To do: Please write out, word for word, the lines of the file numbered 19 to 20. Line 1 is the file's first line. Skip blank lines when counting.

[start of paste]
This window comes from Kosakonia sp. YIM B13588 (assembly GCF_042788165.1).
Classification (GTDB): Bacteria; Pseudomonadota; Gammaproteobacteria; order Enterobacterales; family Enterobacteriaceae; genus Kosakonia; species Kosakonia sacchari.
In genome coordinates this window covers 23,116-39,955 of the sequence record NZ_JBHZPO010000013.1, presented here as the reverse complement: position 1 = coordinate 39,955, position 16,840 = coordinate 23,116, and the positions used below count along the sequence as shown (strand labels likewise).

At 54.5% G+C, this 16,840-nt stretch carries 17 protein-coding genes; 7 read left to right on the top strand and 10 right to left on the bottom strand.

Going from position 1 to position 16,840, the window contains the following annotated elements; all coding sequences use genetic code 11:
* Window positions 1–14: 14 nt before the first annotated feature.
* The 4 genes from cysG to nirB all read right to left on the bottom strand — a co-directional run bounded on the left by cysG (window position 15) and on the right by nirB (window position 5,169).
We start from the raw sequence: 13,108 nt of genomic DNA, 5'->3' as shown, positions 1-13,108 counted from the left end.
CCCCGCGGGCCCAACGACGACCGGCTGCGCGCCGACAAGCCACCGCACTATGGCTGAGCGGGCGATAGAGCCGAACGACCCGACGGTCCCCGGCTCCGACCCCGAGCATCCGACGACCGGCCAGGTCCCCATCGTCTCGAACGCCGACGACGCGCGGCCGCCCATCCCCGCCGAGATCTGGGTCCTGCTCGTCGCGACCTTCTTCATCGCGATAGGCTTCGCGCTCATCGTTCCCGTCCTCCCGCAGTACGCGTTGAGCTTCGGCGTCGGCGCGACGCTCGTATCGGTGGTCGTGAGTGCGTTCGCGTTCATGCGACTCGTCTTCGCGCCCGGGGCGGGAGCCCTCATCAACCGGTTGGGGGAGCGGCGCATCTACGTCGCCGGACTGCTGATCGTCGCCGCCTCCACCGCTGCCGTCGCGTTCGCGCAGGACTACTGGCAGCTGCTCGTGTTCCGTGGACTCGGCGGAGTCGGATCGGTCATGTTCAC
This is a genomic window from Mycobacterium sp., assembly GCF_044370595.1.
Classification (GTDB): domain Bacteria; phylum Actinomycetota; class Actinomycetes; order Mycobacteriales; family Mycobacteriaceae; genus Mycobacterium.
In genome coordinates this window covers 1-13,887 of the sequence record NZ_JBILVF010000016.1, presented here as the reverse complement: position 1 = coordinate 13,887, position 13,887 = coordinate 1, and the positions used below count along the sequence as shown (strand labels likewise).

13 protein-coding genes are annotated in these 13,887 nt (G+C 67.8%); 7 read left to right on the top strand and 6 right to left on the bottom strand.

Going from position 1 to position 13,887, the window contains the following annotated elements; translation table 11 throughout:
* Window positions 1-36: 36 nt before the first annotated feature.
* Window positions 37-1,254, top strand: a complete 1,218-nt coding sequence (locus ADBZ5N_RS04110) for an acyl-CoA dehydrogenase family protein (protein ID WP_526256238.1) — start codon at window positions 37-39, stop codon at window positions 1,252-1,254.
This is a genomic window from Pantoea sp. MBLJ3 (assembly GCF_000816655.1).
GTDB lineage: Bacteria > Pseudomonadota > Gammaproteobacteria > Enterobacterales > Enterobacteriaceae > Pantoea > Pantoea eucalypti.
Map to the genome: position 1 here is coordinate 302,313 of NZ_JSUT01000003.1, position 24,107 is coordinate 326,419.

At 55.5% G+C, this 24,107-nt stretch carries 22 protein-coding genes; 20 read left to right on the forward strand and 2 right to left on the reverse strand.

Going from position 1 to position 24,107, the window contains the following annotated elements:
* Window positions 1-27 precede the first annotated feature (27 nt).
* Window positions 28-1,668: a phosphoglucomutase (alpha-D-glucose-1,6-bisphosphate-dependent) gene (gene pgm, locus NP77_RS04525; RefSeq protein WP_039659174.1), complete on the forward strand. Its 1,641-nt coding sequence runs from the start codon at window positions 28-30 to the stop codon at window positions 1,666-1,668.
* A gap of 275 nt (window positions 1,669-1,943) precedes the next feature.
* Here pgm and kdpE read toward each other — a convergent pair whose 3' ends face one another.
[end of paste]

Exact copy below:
Map to the genome: position 1 here is coordinate 302,313 of NZ_JSUT01000003.1, position 24,107 is coordinate 326,419.

At 55.5% G+C, this 24,107-nt stretch carries 22 protein-coding genes; 20 read left to right on the forward strand and 2 right to left on the reverse strand.